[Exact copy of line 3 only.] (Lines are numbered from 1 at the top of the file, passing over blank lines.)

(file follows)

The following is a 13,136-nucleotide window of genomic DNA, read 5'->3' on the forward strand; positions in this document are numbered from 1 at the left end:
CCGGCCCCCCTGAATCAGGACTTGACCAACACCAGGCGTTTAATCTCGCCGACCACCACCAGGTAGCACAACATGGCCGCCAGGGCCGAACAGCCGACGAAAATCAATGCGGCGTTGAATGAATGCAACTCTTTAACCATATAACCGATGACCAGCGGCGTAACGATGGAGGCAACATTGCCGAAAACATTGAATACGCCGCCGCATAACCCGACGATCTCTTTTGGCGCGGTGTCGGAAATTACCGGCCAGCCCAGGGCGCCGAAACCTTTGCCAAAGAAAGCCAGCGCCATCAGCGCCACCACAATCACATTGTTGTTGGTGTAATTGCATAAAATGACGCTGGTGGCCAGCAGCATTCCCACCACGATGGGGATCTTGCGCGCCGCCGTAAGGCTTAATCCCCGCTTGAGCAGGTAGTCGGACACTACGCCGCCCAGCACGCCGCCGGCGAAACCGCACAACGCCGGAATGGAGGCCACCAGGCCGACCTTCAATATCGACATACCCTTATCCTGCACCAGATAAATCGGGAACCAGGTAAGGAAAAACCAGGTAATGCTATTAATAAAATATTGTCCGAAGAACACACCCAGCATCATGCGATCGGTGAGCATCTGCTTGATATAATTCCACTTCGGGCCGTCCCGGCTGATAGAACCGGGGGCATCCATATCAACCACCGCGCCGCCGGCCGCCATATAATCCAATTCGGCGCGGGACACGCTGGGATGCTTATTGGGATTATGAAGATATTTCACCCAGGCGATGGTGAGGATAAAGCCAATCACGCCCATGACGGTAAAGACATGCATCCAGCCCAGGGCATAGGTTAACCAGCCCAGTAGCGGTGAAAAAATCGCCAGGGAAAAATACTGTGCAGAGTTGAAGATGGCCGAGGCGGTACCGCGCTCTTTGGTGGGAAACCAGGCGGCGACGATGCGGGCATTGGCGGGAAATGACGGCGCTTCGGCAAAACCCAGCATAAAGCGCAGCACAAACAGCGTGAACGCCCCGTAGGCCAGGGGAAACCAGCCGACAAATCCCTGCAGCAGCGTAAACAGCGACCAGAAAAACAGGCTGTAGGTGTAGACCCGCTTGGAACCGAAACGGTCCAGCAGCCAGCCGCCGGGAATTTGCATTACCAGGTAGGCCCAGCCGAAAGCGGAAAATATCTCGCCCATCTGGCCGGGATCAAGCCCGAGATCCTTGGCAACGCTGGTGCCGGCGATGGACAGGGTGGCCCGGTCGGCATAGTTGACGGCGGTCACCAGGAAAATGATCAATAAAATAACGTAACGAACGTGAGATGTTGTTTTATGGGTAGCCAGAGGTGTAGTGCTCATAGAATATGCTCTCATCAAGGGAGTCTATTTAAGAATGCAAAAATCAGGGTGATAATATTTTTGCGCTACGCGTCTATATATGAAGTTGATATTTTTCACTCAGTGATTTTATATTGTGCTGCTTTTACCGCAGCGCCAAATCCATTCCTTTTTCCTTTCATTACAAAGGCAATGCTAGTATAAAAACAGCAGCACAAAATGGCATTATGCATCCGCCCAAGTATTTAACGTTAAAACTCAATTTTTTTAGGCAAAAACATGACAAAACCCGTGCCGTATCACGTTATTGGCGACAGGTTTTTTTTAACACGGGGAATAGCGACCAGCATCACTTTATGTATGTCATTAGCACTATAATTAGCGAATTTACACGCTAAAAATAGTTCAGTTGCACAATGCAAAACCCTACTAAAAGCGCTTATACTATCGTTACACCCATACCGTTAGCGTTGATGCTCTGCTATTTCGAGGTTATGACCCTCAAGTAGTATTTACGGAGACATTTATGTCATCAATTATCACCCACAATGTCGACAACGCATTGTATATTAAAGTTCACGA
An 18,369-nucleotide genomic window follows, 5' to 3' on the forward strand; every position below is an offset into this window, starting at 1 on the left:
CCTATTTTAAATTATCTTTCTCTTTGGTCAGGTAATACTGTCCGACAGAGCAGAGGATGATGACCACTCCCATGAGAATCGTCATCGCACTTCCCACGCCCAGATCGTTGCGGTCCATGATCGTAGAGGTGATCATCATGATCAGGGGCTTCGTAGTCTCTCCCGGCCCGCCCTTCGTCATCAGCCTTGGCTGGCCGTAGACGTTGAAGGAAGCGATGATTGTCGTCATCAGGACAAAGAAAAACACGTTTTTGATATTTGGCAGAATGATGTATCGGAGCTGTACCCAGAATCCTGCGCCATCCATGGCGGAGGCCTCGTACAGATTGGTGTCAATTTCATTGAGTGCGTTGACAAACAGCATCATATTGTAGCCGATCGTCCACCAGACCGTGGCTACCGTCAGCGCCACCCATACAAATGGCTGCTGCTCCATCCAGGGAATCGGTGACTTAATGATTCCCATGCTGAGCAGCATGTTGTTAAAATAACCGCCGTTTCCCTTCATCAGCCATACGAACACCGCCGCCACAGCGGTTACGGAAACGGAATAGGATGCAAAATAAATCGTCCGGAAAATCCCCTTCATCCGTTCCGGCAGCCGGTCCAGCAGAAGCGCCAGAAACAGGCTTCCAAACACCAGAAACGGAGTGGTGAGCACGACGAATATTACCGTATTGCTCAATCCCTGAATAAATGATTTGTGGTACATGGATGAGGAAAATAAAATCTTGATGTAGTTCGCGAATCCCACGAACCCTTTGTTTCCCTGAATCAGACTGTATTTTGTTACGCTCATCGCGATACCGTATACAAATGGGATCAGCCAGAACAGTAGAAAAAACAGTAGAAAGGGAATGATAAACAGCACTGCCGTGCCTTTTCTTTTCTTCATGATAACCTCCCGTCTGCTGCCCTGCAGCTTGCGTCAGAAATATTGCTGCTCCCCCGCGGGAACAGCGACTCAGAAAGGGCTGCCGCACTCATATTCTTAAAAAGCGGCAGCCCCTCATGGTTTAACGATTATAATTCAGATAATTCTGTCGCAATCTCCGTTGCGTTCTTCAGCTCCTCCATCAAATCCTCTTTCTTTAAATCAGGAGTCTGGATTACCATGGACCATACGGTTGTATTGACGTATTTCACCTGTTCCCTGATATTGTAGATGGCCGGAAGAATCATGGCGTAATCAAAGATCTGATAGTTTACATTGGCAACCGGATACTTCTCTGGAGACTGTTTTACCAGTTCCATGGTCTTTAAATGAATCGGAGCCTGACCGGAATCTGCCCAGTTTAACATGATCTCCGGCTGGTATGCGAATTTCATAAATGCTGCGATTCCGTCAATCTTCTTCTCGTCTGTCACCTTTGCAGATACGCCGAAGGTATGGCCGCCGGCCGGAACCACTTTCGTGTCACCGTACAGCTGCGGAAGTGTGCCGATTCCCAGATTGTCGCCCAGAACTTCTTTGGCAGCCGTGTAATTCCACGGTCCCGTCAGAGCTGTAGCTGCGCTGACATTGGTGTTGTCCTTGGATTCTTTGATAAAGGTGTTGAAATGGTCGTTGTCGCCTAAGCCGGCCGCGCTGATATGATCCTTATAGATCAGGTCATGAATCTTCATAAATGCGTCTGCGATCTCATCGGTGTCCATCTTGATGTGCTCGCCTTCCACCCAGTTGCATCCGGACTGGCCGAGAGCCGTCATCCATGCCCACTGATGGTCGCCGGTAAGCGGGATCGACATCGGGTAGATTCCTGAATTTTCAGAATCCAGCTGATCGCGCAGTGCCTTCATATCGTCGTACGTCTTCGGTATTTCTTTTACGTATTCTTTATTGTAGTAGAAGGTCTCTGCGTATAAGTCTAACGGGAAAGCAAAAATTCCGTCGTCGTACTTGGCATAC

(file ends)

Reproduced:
An 18,369-nucleotide genomic window follows, 5' to 3' on the forward strand; every position below is an offset into this window, starting at 1 on the left: